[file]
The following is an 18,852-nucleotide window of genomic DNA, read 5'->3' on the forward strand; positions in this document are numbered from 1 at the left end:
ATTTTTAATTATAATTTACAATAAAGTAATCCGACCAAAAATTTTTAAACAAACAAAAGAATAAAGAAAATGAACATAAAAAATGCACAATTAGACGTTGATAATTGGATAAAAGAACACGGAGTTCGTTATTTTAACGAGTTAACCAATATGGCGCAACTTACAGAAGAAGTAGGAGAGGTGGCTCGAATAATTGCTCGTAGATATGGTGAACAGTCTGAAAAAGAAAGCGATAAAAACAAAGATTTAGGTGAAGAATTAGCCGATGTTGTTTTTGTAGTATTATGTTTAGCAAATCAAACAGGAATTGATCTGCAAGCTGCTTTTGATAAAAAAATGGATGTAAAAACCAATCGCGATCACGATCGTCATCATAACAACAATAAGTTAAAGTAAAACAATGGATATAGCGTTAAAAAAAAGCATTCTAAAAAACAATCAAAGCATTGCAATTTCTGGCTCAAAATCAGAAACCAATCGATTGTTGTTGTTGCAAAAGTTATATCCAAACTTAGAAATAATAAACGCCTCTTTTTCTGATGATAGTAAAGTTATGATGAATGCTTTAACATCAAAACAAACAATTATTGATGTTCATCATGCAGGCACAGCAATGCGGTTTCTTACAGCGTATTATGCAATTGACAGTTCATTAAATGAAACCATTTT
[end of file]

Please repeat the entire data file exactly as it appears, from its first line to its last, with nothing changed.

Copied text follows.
The following is an 18,852-nucleotide window of genomic DNA, read 5'->3' on the forward strand; positions in this document are numbered from 1 at the left end:
ATTTTTAATTATAATTTACAATAAAGTAATCCGACCAAAAATTTTTAAACAAACAAAAGAATAAAGAAAATGAACATAAAAAATGCACAATTAGACGTTGATAATTGGATAAAAGAACACGGAGTTCGTTATTTTAACGAGTTAACCAATATGGCGCAACTTACAGAAGAAGTAGGAGAGGTGGCTCGAATAATTGCTCGTAGATATGGTGAACAGTCTGAAAAAGAAAGCGATAAAAACAAAGATTTAGGTGAAGAATTAGCCGATGTTGTTTTTGTAGTATTATGTTTAGCAAATCAAACAGGAATTGATCTGCAAGCTGCTTTTGATAAAAAAATGGATGTAAAAACCAATCGCGATCACGATCGTCATCATAACAACAATAAGTTAAAGTAAAACAATGGATATAGCGTTAAAAAAAAGCATTCTAAAAAACAATCAAAGCATTGCAATTTCTGGCTCAAAATCAGAAACCAATCGATTGTTGTTGTTGCAAAAGTTATATCCAAACTTAGAAATAATAAACGCCTCTTTTTCTGATGATAGTAAAGTTATGATGAATGCTTTAACATCAAAACAAACAATTATTGATGTTCATCATGCAGGCACAGCAATGCGGTTTCTTACAGCGTATTATGCAATTGACAGTTCATTAAATGAAACCATTTT